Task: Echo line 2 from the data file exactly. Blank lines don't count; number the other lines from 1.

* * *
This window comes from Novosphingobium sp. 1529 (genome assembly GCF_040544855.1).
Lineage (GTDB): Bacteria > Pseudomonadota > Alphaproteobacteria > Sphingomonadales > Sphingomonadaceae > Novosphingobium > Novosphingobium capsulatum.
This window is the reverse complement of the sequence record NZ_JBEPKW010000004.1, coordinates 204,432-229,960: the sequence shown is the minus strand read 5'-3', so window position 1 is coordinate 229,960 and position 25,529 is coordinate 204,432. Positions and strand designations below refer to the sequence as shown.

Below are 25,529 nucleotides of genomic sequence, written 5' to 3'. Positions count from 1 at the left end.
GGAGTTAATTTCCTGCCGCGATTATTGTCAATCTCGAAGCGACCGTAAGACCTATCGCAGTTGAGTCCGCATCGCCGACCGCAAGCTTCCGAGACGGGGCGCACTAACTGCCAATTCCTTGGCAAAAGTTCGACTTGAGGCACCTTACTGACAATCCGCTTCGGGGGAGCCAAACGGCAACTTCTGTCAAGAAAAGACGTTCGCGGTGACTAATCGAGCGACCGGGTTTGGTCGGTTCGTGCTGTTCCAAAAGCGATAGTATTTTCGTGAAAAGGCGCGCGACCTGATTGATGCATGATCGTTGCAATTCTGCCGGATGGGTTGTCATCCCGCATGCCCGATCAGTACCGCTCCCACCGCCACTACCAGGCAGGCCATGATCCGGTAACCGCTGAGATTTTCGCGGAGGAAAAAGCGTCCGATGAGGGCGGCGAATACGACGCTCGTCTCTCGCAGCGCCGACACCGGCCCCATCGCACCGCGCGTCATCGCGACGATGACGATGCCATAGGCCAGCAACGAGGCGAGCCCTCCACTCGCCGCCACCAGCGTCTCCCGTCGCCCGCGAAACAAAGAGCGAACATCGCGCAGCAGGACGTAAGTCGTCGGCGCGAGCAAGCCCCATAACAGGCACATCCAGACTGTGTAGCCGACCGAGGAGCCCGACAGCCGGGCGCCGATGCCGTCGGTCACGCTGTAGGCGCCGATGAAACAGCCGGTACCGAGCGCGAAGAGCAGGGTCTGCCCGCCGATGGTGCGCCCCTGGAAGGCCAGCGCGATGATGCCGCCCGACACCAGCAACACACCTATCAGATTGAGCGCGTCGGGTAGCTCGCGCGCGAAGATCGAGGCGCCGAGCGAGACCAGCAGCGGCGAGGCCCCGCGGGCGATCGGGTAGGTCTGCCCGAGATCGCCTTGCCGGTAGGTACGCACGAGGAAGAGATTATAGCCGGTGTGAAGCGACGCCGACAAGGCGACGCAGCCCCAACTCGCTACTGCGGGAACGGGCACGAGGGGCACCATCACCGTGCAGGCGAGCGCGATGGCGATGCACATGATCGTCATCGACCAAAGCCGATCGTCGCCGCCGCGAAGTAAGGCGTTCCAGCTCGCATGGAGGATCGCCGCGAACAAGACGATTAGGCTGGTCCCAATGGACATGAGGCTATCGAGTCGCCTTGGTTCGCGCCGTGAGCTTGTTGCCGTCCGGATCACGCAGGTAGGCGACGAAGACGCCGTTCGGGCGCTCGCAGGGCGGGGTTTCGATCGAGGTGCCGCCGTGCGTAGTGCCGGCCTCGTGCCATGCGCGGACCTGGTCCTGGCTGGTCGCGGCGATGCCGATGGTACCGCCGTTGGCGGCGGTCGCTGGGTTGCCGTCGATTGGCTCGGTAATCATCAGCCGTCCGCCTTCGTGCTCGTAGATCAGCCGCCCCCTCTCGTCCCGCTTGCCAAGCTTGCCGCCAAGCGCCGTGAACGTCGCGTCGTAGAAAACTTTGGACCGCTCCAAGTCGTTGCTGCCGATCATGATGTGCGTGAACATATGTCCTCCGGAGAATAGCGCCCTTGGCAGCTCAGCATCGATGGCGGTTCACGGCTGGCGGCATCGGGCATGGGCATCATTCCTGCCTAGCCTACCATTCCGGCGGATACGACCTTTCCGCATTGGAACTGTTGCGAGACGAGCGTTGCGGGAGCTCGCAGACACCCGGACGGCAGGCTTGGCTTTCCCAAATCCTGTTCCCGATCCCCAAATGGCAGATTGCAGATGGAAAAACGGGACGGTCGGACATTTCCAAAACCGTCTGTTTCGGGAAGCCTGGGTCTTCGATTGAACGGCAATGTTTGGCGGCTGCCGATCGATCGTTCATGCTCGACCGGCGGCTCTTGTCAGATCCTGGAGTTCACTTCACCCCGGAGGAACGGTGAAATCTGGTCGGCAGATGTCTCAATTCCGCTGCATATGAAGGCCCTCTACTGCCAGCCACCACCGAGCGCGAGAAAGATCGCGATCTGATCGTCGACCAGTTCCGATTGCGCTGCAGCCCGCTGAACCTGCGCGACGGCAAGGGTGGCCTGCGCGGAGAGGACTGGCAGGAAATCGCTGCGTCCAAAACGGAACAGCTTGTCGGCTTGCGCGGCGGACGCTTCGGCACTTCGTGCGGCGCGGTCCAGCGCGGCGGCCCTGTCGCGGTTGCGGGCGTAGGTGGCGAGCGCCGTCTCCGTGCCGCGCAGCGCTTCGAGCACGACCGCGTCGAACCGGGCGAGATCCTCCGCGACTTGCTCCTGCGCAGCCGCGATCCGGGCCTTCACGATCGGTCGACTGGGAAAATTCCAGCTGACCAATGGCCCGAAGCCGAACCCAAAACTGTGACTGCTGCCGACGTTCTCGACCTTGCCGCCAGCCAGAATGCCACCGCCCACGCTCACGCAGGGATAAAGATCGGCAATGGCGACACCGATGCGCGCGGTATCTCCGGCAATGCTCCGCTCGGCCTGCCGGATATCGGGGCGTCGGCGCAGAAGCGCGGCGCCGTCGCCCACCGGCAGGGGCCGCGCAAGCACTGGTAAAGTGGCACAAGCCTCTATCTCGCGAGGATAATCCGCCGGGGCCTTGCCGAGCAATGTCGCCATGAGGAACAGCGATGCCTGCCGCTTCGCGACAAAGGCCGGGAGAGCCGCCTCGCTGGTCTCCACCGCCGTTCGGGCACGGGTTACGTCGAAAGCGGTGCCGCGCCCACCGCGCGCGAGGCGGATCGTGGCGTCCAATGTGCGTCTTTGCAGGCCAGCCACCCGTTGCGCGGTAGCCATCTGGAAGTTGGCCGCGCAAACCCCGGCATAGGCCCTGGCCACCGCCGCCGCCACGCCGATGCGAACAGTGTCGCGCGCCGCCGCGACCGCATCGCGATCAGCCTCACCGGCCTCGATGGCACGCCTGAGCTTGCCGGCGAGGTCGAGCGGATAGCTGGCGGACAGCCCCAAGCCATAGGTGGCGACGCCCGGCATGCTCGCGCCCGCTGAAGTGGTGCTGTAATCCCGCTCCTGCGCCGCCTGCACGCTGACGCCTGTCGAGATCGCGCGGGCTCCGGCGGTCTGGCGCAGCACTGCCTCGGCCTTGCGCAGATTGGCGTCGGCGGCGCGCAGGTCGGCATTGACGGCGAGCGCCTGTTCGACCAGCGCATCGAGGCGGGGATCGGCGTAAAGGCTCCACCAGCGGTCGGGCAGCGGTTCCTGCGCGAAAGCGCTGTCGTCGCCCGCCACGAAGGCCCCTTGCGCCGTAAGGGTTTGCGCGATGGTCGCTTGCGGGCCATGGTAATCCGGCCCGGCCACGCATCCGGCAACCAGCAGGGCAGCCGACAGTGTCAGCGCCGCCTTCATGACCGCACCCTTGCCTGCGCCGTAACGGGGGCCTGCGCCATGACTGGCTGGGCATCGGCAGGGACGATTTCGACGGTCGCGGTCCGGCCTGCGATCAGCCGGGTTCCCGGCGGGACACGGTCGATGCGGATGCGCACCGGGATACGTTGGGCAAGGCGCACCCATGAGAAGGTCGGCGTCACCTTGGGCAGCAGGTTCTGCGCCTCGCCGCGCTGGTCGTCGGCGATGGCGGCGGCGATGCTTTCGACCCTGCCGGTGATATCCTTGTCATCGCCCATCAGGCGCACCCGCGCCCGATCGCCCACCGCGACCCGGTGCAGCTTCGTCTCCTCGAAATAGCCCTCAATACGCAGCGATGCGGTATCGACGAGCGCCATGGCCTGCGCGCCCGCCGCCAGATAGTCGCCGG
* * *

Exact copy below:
Lineage (GTDB): Bacteria > Pseudomonadota > Alphaproteobacteria > Sphingomonadales > Sphingomonadaceae > Novosphingobium > Novosphingobium capsulatum.